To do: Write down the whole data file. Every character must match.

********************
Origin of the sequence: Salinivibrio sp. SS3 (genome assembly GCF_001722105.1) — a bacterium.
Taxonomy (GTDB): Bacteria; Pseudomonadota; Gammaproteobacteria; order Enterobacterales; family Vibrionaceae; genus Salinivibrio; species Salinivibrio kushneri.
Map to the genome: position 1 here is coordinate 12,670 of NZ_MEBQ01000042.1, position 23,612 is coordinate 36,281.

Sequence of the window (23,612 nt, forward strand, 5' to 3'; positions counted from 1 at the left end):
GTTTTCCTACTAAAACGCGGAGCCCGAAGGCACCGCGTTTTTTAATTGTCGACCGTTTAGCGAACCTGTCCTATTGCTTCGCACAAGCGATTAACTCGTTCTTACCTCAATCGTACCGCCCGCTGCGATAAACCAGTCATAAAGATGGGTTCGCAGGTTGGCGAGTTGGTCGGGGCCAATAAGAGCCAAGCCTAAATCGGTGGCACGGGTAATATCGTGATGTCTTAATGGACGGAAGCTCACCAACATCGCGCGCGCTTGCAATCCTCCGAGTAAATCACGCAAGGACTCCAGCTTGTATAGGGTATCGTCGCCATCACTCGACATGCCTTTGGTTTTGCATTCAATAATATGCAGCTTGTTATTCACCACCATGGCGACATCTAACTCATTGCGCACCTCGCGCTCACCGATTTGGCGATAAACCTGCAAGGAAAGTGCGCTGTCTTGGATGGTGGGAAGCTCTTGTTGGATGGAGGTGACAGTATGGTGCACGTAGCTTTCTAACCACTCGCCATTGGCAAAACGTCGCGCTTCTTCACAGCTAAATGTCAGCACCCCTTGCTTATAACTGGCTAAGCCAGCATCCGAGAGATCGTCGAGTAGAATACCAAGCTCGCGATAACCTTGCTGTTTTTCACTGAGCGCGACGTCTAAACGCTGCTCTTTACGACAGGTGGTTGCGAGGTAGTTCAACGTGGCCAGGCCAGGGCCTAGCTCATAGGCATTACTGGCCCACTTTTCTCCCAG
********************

Origin of the sequence: Salinivibrio sp. SS3 (genome assembly GCF_001722105.1) — a bacterium.
Taxonomy (GTDB): Bacteria; Pseudomonadota; Gammaproteobacteria; order Enterobacterales; family Vibrionaceae; genus Salinivibrio; species Salinivibrio kushneri.
Map to the genome: position 1 here is coordinate 12,670 of NZ_MEBQ01000042.1, position 23,612 is coordinate 36,281.

Sequence of the window (23,612 nt, forward strand, 5' to 3'; positions counted from 1 at the left end):
GTTTTCCTACTAAAACGCGGAGCCCGAAGGCACCGCGTTTTTTAATTGTCGACCGTTTAGCGAACCTGTCCTATTGCTTCGCACAAGCGATTAACTCGTTCTTACCTCAATCGTACCGCCCGCTGCGATAAACCAGTCATAAAGATGGGTTCGCAGGTTGGCGAGTTGGTCGGGGCCAATAAGAGCCAAGCCTAAATCGGTGGCACGGGTAATATCGTGATGTCTTAATGGACGGAAGCTCACCAACATCGCGCGCGCTTGCAATCCTCCGAGTAAATCACGCAAGGACTCCAGCTTGTATAGGGTATCGTCGCCATCACTCGACATGCCTTTGGTTTTGCATTCAATAATATGCAGCTTGTTATTCACCACCATGGCGACATCTAACTCATTGCGCACCTCGCGCTCACCGATTTGGCGATAAACCTGCAAGGAAAGTGCGCTGTCTTGGATGGTGGGAAGCTCTTGTTGGATGGAGGTGACAGTATGGTGCACGTAGCTTTCTAACCACTCGCCATTGGCAAAACGTCGCGCTTCTTCACAGCTAAATGTCAGCACCCCTTGCTTATAACTGGCTAAGCCAGCATCCGAGAGATCGTCGAGTAGAATACCAAGCTCGCGATAACCTTGCTGTTTTTCACTGAGCGCGACGTCTAAACGCTGCTCTTTACGACAGGTGGTTGCGAGGTAGTTCAACGTGGCCAGGCCAGGGCCTAGCTCATAGGCATTACTGGCCCACTTTTCTCCCAG